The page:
The Enescu Festival, 2-24 September, Bucharest, Romania
The 23rd edition of the George Enescu festival has just finished. This biennial event held in the Romanian capital Bucharest manages to be both bizarre and totally marvelous. Bizarre because when it comes to classical music there is no other event in Eastern Europe on this massive scale . Come to think of it, I don’t think there is any other classical music festival in the whole of Europe that can come up with a line-up as impressive as the Enescu Festival. What is admirable is that over a period of 23 days the organisers manage to pack in 80 events. Local orchestras and soloists certainly feature and there is even ample room for new music, but the Romanians clearly favour the big-ticket names. The first week saw visits by the Academy of St. Martin in the Fields, London Philharmonic Orchestra, Russian National Orchestra, Czech Philharmonic and the Pittsburgh Symphony Orchestra. This star-studded week also featured conductors like Marc Minkowski, Michael Pletnev and Vladimir Jurowski (who is also the new artistic director of the festival). Oh, and then there were performances by soloists like Lang Lang, Nikolaj Znaider, Philippe Jaroussky, Anne-Sophie Mutter and Nikolaj Lugansky.
But where does the money come from? To be able to invite many of the world’s highest paid classical artists and orchestras you need deep pockets. Bucharest doesn’t look like it’s awash with dosh. Far from it, and I can’t say that I noticed any major improvements since I last visited the city two years ago. But perhaps I should be glad that some money is directed towards the arts instead of ending up in the pockets of corrupt councilors and politicians.
Internationally the festival is already making a name for itself and I heard many different languages spoken among the audience members. I genuinely believe George Enescu (1881-1955) deserves to be even better known. He was an excellent violinist, teacher, pianist and a decent enough conductor to be asked by the New York Philharmonic to replace Arturo Toscanini as chief conductor (he turned the offer down). Today he is mainly remembered as a composer of the two Romanian rhapsodies. But Enescu had many strings to his bow and that also goes for his compositions. He was taught composition by no less teachers than Gabriel Fauré and Jules Massenet, who both declared that he was one of the best pupils they had had ever had. Enescu wrote in many different styles which makes it difficult to categorise his music. I have been told that his individuality is one of the reasons why it is so tricky to fit his music into a symphony orchestra’s concert programme. Another contributing factor is that many of his finest works are quite complex and challenging and would probably require extra rehearsals. The brilliant Spanish cellist Pablo Casals called Enescu “the greatest musical phenomenon since Mozart”. George Enescu remains Romania’s most prominent musical genius. His best works deserve to be heard more often in London, Paris, Vienna and Berlin.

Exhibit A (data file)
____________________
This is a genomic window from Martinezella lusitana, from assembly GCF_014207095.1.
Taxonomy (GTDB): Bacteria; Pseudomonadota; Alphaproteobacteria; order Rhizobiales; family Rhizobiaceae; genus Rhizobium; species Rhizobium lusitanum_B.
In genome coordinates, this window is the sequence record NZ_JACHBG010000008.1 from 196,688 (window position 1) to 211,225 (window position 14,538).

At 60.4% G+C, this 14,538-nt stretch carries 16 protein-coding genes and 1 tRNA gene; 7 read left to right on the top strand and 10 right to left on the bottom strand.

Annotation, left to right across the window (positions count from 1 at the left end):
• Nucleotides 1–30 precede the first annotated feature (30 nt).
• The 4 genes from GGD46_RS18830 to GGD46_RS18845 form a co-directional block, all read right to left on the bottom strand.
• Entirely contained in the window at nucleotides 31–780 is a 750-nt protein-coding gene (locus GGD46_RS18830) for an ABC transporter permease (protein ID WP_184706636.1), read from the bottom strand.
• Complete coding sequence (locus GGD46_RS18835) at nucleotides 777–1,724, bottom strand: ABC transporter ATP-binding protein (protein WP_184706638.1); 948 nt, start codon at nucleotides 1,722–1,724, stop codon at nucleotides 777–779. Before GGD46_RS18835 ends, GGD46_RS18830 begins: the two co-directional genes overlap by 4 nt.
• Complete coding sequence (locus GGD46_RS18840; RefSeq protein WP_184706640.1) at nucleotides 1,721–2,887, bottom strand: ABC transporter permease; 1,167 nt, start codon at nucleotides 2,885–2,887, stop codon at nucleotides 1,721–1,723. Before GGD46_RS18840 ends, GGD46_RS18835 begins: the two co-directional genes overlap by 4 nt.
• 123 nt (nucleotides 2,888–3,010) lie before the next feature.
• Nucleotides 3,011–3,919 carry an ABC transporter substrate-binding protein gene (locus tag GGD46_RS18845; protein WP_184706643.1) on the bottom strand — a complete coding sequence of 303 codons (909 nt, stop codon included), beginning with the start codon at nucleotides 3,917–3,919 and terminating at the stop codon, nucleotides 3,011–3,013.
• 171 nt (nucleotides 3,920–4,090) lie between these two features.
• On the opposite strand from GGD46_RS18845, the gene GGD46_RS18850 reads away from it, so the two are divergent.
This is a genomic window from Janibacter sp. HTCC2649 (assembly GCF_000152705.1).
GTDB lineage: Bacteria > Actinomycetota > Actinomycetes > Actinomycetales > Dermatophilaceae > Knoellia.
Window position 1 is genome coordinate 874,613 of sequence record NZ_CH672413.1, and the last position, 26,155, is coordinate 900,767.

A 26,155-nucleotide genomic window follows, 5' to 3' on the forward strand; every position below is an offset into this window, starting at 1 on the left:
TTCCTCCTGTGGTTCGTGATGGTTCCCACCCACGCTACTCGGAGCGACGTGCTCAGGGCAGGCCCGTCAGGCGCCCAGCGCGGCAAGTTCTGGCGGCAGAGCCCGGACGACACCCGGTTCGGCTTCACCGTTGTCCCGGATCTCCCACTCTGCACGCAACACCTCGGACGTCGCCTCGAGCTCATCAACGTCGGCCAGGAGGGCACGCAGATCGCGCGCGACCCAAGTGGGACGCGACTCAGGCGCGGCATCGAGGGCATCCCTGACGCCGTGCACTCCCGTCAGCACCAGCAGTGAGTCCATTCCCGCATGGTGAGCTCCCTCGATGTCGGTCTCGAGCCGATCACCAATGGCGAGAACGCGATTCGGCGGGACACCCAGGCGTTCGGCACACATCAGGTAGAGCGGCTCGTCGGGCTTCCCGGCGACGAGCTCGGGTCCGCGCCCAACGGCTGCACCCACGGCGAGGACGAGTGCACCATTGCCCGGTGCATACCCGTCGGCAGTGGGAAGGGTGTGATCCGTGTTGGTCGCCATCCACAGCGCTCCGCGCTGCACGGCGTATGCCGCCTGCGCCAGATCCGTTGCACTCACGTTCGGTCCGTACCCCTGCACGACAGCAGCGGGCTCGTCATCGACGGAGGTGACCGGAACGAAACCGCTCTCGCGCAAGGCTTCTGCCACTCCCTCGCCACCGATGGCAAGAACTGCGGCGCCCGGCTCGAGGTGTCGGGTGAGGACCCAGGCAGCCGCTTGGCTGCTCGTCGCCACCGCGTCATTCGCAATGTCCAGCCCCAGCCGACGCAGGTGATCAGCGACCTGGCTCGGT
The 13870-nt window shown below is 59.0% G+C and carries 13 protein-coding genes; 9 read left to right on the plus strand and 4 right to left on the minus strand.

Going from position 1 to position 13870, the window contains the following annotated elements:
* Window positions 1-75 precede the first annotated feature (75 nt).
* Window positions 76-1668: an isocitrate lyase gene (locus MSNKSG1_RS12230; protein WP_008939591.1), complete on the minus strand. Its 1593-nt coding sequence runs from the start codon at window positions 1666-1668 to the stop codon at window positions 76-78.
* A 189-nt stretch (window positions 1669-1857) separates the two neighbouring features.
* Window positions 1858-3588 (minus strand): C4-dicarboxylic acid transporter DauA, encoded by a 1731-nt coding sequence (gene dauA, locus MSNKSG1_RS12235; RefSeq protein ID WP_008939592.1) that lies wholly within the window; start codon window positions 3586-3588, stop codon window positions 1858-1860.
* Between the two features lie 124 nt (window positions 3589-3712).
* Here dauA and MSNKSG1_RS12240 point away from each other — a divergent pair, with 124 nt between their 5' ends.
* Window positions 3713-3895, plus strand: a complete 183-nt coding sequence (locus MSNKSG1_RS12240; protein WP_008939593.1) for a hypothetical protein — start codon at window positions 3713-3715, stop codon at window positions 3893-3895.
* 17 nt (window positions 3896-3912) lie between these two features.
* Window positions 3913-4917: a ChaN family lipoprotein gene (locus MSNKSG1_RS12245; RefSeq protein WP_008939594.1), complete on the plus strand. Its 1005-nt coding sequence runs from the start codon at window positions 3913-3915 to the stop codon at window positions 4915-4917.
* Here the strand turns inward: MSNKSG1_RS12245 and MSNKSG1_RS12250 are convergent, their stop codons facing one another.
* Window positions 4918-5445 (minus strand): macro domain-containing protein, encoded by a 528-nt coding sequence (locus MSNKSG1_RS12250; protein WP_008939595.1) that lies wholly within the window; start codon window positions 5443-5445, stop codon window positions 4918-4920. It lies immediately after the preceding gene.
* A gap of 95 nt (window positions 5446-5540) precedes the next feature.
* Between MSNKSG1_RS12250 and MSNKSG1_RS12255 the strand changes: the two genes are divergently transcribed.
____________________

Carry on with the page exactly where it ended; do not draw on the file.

George Enescu was also a well-respected teacher and mentor. He taught both Arthur Grumiaux and Ida Haendel and his very first pupil was the teenaged Yehudi Menuhin. Yehudi managed to persuade Enescu to take him on after his studies with Ysaÿe had gone awry. Menuhin remained a life-long friend and one of his greatest admirers. They performed a number of times together and particularly their 1937 recording of the Bach Concerto for two violins has lost none of its lustre and perfect interplay.
The first festival in 1958, organised three years after the composer’s death, was an initiative by Enescu’s good friend George Georgescu. He was a respected conductor and international stars were eager to play in Bucharest. But by the 1970s the fine arts were no longer appreciated by the party hierarchy. The communists cut the budget and were now mainly keen to invite artists and orchestras from countries that were friendly towards the Ceaușescu regime. By the end of the 80s the festival was more a nationalistic event with very few visiting stars. After the 1989 revolution the festival surprisingly quickly took on an international character again. The Romanian government came on board in the mid 90s with some generous funding and nowadays the Ministry of Culture is responsible for 70% of the total budget! Most of the concerts with major artists are televised by Romanian TV. Music students and many schoolchildren are offered free tickets or at greatly reduced prices. The concerts with renowned orchestras tend to sell out very quickly and the organisers claim that the interest in classical music is slowly but surely growing.